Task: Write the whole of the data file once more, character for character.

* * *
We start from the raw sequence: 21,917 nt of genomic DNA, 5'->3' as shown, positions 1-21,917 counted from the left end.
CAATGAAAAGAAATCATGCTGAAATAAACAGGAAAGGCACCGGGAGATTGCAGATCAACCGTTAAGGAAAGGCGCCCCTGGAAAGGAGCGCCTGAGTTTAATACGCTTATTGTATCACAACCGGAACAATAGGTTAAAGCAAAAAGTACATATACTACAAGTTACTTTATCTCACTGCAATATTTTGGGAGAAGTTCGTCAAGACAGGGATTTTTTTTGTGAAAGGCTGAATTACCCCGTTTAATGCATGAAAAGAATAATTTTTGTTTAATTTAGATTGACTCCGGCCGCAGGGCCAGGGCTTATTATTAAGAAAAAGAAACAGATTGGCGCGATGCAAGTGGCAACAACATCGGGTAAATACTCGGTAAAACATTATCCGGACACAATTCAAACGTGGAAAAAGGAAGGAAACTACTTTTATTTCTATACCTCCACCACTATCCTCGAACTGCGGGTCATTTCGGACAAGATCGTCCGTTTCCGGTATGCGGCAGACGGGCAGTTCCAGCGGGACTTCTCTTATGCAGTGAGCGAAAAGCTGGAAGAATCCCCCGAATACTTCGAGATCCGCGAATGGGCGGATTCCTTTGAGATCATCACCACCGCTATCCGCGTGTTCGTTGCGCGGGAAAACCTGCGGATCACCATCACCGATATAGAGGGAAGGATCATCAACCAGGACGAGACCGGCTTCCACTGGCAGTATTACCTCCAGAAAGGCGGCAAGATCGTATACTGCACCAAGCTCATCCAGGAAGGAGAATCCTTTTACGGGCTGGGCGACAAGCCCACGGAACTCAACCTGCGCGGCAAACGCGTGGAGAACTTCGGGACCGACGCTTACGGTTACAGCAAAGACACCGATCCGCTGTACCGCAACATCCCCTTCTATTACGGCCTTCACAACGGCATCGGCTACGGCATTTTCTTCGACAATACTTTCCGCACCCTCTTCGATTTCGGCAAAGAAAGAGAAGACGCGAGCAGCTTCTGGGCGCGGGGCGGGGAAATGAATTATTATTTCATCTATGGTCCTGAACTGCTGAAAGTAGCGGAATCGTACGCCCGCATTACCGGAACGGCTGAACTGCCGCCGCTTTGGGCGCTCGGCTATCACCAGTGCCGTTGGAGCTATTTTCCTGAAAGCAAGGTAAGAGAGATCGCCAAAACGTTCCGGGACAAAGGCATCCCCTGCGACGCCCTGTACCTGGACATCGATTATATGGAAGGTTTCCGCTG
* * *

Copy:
We start from the raw sequence: 21,917 nt of genomic DNA, 5'->3' as shown, positions 1-21,917 counted from the left end.
CAATGAAAAGAAATCATGCTGAAATAAACAGGAAAGGCACCGGGAGATTGCAGATCAACCGTTAAGGAAAGGCGCCCCTGGAAAGGAGCGCCTGAGTTTAATACGCTTATTGTATCACAACCGGAACAATAGGTTAAAGCAAAAAGTACATATACTACAAGTTACTTTATCTCACTGCAATATTTTGGGAGAAGTTCGTCAAGACAGGGATTTTTTTTGTGAAAGGCTGAATTACCCCGTTTAATGCATGAAAAGAATAATTTTTGTTTAATTTAGATTGACTCCGGCCGCAGGGCCAGGGCTTATTATTAAGAAAAAGAAACAGATTGGCGCGATGCAAGTGGCAACAACATCGGGTAAATACTCGGTAAAACATTATCCGGACACAATTCAAACGTGGAAAAAGGAAGGAAACTACTTTTATTTCTATACCTCCACCACTATCCTCGAACTGCGGGTCATTTCGGACAAGATCGTCCGTTTCCGGTATGCGGCAGACGGGCAGTTCCAGCGGGACTTCTCTTATGCAGTGAGCGAAAAGCTGGAAGAATCCCCCGAATACTTCGAGATCCGCGAATGGGCGGATTCCTTTGAGATCATCACCACCGCTATCCGCGTGTTCGTTGCGCGGGAAAACCTGCGGATCACCATCACCGATATAGAGGGAAGGATCATCAACCAGGACGAGACCGGCTTCCACTGGCAGTATTACCTCCAGAAAGGCGGCAAGATCGTATACTGCACCAAGCTCATCCAGGAAGGAGAATCCTTTTACGGGCTGGGCGACAAGCCCACGGAACTCAACCTGCGCGGCAAACGCGTGGAGAACTTCGGGACCGACGCTTACGGTTACAGCAAAGACACCGATCCGCTGTACCGCAACATCCCCTTCTATTACGGCCTTCACAACGGCATCGGCTACGGCATTTTCTTCGACAATACTTTCCGCACCCTCTTCGATTTCGGCAAAGAAAGAGAAGACGCGAGCAGCTTCTGGGCGCGGGGCGGGGAAATGAATTATTATTTCATCTATGGTCCTGAACTGCTGAAAGTAGCGGAATCGTACGCCCGCATTACCGGAACGGCTGAACTGCCGCCGCTTTGGGCGCTCGGCTATCACCAGTGCCGTTGGAGCTATTTTCCTGAAAGCAAGGTAAGAGAGATCGCCAAAACGTTCCGGGACAAAGGCATCCCCTGCGACGCCCTGTACCTGGACATCGATTATATGGAAGGTTTCCGCTG